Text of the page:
True Symmetry Cables


It’s generally known that any audio cable — a digital one, an acoustic one, a speaker one, or an interconnect — has its effect on the way the system sounds. A great number of cables are manufactured using various technologies and materials and every designer tries to persuade customers that only his solution yields positive results.

Experimenting with different cables a music lover usually notices that some of them sound differently when connected in an ‘opposite’ direction. Many a lance was broken over the problem of defining the ‘correct’ cable direction but the common ground has never been reached for it seems that there’s no such thing as the ‘correct’ direction to connect a cable (both directions seem to be equivalent).

Now let’s discuss conductor manufacturing technology. To obtain the necessary thickness the conductor is drawn through a calibrated orifice in a special matrix called a die. The resulting pressure and temperature force the wire structure to change: metal is deformed and an additional internal strain arises.

Consequently anisotropy turns up: resistivity, skin effect and other parameters become different for each direction. This directivity in its turn causes asymmetry of properties when the wire conducts the positive and the negative half-wave of an electrical signal. This asymmetry leads to distortions (the so called semiconductor effect) which are especially harmful for a low-amplitude signal: it either changes its form or stops being conducted altogether.

To alleviate internal strains a conductor is subjected either to heating (annealing) or refrigerating (cryogenic treatment). But this temperature treatment doesn’t eliminate the directivity effect entirely.

Let’s also note that in most cases the manufacturing technology of a multi-stranded conductor either doesn’t affect this directivity at all or even increases it. By the way, one of the reasons why each cable has its own ‘sound’ is the degree of conductors’ directivity.

What can be done to eliminate the negative impact of directivity on the signal transfer? The solution is to use the same wire connected in both directions simultaneously i.e. to connect wires with ‘opposite’ directivity in parallel.

This is the way to obtain a ‘symmetrized’ electric conductor with identical properties for transferring the signal’s positive and negative half-wave. In other words this is the way to produce a conductor without the abovementioned directivity effect. A cable made of such conductors will be naturally 'symmetrized’. It won’t be sensitive to the direction it’s connected to an audio device.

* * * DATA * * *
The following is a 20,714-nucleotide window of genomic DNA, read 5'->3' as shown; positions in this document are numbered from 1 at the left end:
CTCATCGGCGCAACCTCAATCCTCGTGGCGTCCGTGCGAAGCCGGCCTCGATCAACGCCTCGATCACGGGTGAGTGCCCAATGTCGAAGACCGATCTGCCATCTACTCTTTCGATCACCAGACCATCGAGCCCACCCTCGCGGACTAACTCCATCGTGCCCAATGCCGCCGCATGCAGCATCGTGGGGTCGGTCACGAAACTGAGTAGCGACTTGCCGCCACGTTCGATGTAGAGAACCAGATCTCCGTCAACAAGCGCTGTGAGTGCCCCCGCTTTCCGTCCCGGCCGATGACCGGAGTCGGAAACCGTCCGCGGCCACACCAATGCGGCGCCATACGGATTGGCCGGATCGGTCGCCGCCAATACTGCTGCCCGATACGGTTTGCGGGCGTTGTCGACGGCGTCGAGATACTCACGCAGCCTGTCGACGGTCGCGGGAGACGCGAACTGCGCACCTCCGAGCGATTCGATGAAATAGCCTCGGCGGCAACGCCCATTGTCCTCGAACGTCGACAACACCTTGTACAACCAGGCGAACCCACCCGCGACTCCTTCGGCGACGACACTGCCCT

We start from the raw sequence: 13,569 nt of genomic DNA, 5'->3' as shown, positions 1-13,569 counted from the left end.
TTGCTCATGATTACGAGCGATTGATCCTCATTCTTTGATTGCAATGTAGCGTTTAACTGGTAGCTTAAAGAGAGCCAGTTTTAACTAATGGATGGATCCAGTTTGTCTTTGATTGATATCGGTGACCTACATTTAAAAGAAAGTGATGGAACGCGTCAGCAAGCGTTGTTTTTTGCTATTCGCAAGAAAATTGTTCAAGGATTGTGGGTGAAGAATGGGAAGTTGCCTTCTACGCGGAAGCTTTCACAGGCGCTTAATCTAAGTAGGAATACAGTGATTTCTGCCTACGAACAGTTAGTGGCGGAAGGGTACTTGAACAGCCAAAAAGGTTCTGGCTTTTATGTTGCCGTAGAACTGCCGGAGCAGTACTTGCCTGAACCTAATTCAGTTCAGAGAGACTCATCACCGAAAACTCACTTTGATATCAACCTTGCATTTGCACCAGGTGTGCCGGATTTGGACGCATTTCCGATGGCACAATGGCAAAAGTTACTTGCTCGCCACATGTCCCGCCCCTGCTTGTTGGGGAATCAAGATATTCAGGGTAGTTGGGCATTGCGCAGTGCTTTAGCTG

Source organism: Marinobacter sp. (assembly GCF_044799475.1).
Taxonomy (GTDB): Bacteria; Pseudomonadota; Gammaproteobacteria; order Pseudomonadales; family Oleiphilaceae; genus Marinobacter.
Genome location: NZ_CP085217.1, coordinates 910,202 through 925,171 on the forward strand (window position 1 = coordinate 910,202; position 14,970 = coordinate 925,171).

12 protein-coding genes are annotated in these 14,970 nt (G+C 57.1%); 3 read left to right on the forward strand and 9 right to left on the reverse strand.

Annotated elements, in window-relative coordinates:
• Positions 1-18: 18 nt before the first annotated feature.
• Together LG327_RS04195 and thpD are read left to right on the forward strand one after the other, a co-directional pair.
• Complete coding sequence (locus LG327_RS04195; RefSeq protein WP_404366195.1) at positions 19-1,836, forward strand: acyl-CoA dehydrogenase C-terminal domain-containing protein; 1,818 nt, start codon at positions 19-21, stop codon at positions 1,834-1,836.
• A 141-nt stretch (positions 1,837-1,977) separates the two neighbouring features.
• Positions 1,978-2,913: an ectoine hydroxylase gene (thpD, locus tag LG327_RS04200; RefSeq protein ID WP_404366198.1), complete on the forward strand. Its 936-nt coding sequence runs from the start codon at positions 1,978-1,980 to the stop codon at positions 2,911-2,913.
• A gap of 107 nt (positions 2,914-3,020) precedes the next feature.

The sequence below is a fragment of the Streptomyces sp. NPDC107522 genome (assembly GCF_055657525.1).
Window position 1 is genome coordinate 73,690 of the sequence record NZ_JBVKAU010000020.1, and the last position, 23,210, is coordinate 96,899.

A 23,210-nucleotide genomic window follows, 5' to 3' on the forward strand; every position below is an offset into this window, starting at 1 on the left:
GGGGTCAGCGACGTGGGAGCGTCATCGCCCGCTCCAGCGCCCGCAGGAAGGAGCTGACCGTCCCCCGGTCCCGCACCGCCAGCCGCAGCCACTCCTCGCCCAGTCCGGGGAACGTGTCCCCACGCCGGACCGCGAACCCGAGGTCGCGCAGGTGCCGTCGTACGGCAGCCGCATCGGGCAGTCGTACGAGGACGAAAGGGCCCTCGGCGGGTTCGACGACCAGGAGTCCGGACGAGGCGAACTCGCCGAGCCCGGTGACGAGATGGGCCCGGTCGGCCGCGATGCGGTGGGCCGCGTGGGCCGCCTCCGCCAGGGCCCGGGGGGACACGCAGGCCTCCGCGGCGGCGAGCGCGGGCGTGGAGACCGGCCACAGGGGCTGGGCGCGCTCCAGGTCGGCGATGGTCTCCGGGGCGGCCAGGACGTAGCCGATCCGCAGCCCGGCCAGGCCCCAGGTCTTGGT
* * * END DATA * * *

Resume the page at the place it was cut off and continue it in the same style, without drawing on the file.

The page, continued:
Moreover, for transformers, chokes, coils of various kinds, wire capacitors i.e. for any component working with alternate current the impact of directivity on the properties of an electrical circuit is a negative one.  Besides, some of the circuit’s elements (for example a coil) are susceptible to cross-interference of particular areas in their winding. Theusageofa 'symmetrized’ wireforacoillowersthisinterferenceconsiderably.

That’s why transformer windings, inductance coils and even the connecting lines in a circuit must be made of a 'symmetrized’ wire.

The directivity effect is certainly not the only factor deteriorating cable quality. And elimination of this factor by means of 'symmetrizing’ isn’t an ideal solution. Nothingisidealinourworld! But by 'symmetrizing’ all conductors in a circuit we can achieve a really positive result which can be heard while reproducing sound via your audio system.

Another important problem is the choice of material for a cable conductor. Having tried probably all existing materials we concluded that the best one for a cable is copper litz wire (litzendraht), a multi-strand wire, each strand coated with isolating lacquer. One of litz wire’s main advantages is lower impedance on high frequencies (compared to regular wire). 

We also found out that litz wire is suitable for any type of cable — a digital one, an acoustic one, a speaker one, a power one or an interconnect. Only the structure of each cable type is different, but the material remains the same.

So the customer can use the same litz wire material for the complete audio system. We think that few people pay attention to the way of different materials interact while conducting an audio signal. Meanwhile each material has its own unmistakable sound character which can’t be changed or completely eliminated by engineering means. Used in a single audio signal flow, cables made from different materials often have an unpredictable effect on the sound of a complete system. To avoid this effect a customer has to use for the system conductors made from one and the same thoroughly selected material.  

In all Wagner Audio Lab devices and cables incl. acoustic ones exclusively True Symmetry 'symmetrized’ litze wire is used.

It’s important to note that True Symmetry cables provide for the simplest and the quickest way to update any audio system.